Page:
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MARTINSON v. MASSACHUSETTS BAY INS. CO.

UNITED STATES DISTRICT COURT FOR THE SOUTHERN DISTRICT OF NEW YORK


December 6, 1996

RUSSELL MARTINSON and JOSEPHINE MARTINSON, Individually and Formerly Doing Business As Apple Valley Norgetown, A/K/A Apple Valley Norgetown Laundromat, A/K/A Apple Valley Laundromat, Plaintiffs, against MASSACHUSETTS BAY INSURANCE COMPANY, Defendant.

The opinion of the court was delivered by: CHIN

MEMORANDUM DECISION

 CHIN, D.J.

 In this insurance coverage case, plaintiffs Russell and Josephine Martinson (the "Martinsons") allege that defendant Massachusetts Bay Insurance Company ("MBIC") is obligated to defend them in an action entitled Klein v. Grand Union Co. et al., No. 91 Civ. 8495 (S.D.N.Y. Dec. 1991) (the "Klein action"). The Martinsons seek this coverage pursuant to several Comprehensive General Liability ("CGL") policies sold to the Martinsons and issued by MBIC (the "MBIC policies"). The Martinsons have now moved for partial summary judgment on the issue of whether MBIC has a duty to defend them in the Klein action. For the following reasons, the Martinsons' motion for partial summary judgment is denied. Additionally, because the undisputed facts in this case establish that, as a matter of law, the Martinsons failed to give timely notice of the Klein action to MBIC as required under the policy language, I hold that MBIC properly denied coverage. Accordingly, summary judgment is granted in favor of MBIC and the complaint is dismissed.

 BACKGROUND

 The Martinsons were the owners of the Apple Valley Norgetown Laundromat (the "Laundromat") located at the Apple Valley Shopping Center (the "Shopping Center") in LaGrange, New York from 1981 until 1995. (Mura Aff. P 15 & Ex. D). The Shopping Center is a small strip mall owned by James Klein Enterprises ("Klein"). From 1981 until 1993, the Martinsons were covered for liability arising out of the operation of the Laundromat by several CGL policies issued by three different insurance companies. From 1983 to 1988, the CGL policies covering the Martinsons were issued by MBIC. (Mura Aff. Ex. M). From 1988 to 1989, and again from 1990 to 1993, the policies were issued by Mid-Hudson Cooperative Insurance Company ("Mid-Hudson"). (Id.). Finally, from 1989 to 1990, the Martinsons were covered by a CGL policy issued by the Warwick Insurance Company ("WardLick"). (Id.).

 The Laundromat had one self-service dry cleaning machine for use by its customers in which the chemical perchlorethylene ("PCE") was used. (Mura Aff. Ex. F). Beginning in 1981, the Martinsons disposed of filters from the self-service machine containing PCE by wrapping them in garbage bags and placing them in a dumpster outside of the Shopping Center. (Id.). This practice was carried on for approximately ten years. However, on March 13, 1991, pursuant to an agreement with the EPA, the Martinsons ceased this practice and retained a professional waste disposal company to dispose of the PCE. (Id.).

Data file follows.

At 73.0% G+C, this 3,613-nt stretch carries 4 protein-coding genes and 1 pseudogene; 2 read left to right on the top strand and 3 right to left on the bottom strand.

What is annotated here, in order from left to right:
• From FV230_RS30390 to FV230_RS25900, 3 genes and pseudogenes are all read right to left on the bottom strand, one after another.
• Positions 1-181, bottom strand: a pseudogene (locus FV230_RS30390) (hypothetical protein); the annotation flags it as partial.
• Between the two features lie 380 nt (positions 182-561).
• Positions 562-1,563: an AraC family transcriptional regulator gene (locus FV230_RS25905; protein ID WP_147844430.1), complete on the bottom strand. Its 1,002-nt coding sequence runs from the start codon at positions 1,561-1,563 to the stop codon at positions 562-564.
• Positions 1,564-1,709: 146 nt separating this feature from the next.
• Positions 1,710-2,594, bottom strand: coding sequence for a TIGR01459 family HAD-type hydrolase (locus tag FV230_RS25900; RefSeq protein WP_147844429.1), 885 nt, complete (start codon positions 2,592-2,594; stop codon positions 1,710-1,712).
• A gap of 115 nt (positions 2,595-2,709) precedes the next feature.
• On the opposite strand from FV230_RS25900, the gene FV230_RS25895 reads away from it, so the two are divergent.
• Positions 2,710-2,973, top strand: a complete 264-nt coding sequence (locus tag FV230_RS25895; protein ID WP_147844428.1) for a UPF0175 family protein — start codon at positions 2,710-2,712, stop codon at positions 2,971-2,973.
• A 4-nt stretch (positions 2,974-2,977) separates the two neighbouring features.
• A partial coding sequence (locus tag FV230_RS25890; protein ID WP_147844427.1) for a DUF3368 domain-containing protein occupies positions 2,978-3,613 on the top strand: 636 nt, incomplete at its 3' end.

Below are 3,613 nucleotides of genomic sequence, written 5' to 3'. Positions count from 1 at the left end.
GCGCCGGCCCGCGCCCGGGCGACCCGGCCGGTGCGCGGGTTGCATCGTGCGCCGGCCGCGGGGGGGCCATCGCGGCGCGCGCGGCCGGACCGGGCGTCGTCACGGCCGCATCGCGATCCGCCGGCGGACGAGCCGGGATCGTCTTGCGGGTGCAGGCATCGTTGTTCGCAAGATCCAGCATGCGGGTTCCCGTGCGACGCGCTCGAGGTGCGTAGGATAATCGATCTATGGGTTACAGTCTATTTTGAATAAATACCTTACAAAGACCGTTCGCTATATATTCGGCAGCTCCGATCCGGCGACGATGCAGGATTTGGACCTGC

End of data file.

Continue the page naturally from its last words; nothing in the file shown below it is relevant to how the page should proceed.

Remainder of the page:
During early 1991, the United States Environmental Protection Agency (the "EPA") undertook an investigation of the property at the Shopping Center in response to concerns that pollutants had been leaked into the water supply at that location. In March 1991, the EPA wrote to the Martinsons explaining the nature of its investigation and requesting certain information about the operations of the Laundromat. (Mura Aff. Ex. E). On May 13, 1991, the EPA again wrote to the Martinsons, this time putting them on notice that they were considered "Potentially Responsible Parties" and might be liable for the cost of the investigation and cleanup at the Shopping Center (the "EPA claim"). (Mura Aff. Ex. G). In the letter, the EPA stated that it believes the Martinsons were the owners of the Laundromat "at the time of the release of hazardous substances there." (Id.). The only hazardous substance the Martinsons had at the laundromat was PCE. (Martinson Aff. Ex. 1).

 On May 16, 1991, the Martinsons received a letter from Klein's attorney, David Engel, putting them on notice that Klein also intended to hold the Martinsons (as well as others) liable for the contamination at the Shopping Center and for any costs incurred by Klein as a result of that contamination (the "Klein claim"). (Mura Aff. Ex. H). In the letter, Engel stated that environmental experts hired by Klein had determined that dry cleaning solvents had been released at the Shopping Center and that these were in fact the "hazardous substances" the EPA had found in the drinking water at the location. (Id.).